When Peace Breaks Out
I saw the Oscar nominated Joyeax Noel last night.
This is most definitely not a Christmas Movie.
It is a movie about war and the remarkable silliness of Nationalism that still pervades the consciousness of most of the earthlings on this planet, despite our clear need to work together to preserve our climate, our declining resources, our starving brethren, and those who would be destroyed in the name of our nations, our gods, or our love of power.
Here is Roger Ebert:
"On Christmas Eve of 1914, a remarkable event took place in the trenches where the Germans faced the British and the French. There was a spontaneous cease-fire, as the troops on both sides laid down their weapons and observed the birth of the savior in whose name they were killing each other.
The irony of this gesture is made clear in the opening scenes of "Joyeux Noel," in which schoolchildren of the three nations sing with angelic fervor, each in their own language, about the necessity of wiping the enemy from the face of the earth.
The Christmas Eve truce actually happened, although not on quite the scale director Christian Carion suggests in his film, which was nominated for the foreign film Oscar this year.
He is accurate, however, in depicting the aftermath: Officers and troops were punished for fraternizing with the enemy in wartime. A priest who celebrated mass in No Man's Land is savagely criticized by his bishop, who believes the patriotic task of the clergy is to urge the troops into battle and reconcile them to death.
The trench warfare of World War I was a species of hell unlike the agonies of any other war, before or after. The enemies were dug in within earshot of each other, and troops were periodically ordered over the top so that most of them could be mowed down by machinegun fire. They were being ordered to stand up, run forward and be shot to death.
And they did it. "
Having just come back from an unified Europe, just 90 years after this war, and just 60 years since the one that followed it, the scenes of the French Lt. facing his German counterpart who then reveals that he has a French wife became particularly surreal.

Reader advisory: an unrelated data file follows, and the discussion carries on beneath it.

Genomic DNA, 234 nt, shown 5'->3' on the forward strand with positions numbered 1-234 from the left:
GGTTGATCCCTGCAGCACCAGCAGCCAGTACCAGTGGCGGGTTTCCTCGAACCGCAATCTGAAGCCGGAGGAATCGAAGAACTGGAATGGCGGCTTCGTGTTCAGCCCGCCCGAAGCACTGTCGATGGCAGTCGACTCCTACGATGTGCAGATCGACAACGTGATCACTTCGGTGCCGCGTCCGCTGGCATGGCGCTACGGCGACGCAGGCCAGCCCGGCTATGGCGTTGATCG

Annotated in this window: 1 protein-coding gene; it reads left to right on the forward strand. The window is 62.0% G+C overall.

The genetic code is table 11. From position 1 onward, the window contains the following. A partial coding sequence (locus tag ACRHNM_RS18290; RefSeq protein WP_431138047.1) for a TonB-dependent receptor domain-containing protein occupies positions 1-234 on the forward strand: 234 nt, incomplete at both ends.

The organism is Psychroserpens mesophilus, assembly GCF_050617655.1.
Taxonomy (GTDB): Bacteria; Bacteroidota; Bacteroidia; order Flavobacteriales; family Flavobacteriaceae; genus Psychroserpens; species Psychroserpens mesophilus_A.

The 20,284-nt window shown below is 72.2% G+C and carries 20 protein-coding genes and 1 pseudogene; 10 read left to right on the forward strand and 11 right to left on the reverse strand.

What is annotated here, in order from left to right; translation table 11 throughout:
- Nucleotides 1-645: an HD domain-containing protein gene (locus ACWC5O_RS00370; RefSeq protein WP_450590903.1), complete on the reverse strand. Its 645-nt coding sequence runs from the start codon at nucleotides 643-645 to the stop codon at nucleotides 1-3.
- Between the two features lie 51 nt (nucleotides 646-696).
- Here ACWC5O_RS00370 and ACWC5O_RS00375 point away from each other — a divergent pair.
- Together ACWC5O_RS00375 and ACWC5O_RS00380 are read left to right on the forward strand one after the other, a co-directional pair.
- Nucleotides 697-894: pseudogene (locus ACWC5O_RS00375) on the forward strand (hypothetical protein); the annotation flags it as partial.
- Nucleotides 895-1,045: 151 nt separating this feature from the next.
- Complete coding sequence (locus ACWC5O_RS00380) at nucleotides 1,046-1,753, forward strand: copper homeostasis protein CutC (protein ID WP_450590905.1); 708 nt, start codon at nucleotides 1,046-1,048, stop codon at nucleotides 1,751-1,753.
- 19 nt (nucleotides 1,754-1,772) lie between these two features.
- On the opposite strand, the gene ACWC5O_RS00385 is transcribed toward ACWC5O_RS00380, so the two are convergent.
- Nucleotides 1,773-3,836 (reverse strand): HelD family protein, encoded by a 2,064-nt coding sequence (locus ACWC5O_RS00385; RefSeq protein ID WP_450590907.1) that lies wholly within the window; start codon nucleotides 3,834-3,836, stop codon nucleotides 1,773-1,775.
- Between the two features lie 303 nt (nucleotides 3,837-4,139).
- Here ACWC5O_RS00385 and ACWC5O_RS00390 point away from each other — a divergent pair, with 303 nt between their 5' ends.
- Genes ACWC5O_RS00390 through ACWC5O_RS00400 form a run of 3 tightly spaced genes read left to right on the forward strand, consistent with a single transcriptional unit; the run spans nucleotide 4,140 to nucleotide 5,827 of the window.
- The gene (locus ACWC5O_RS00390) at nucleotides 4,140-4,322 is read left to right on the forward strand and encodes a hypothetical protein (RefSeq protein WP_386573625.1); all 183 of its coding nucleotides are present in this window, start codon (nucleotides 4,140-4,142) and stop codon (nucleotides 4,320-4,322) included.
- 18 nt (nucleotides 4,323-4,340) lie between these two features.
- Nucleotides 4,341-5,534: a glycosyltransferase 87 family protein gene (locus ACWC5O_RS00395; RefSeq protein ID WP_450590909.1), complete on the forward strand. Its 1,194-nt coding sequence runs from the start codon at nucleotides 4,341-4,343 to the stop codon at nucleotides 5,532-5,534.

The idea that these people were murdering each other in the recent geologic blink of an eye seems as surreal as the art their artists produced during the same period.
But it is no more surreal than today, as we watch our mass media whip their populations into a frenzy of fear and paranoia in order to justify the wholesale murder and destruction of other cultures and peoples.
But this movie shows an angle that is rarely shown in our war movies.
It shows that the natural nature of man is Peace.
It takes lots of programming, lots of flag wagging, lots of mornings in school, dutifully reciting your allegiance to a flag and idea that separates you from your fellow brothers and sisters on this planet to overwhelm your natural nature to be peaceful.
It takes lots of preachers preaching hate and that god is on your side.
It takes lots of leaders talking fear and loss,
and honor and duty.
It takes lots of news anchors talking shock and awe.
And it takes lots of movies, books, and history glorifying the whole affair.
This movie is not one of those kind of movies.
This movie leads its viewer towards a transnational view of earth.
As we drove away from the theatre,
I remembered the scene where the three agreed to bury their dead.
I remarked that the roots of war grow in the dirt of nationalism.
My girl friend argued a little,
but not for very long.
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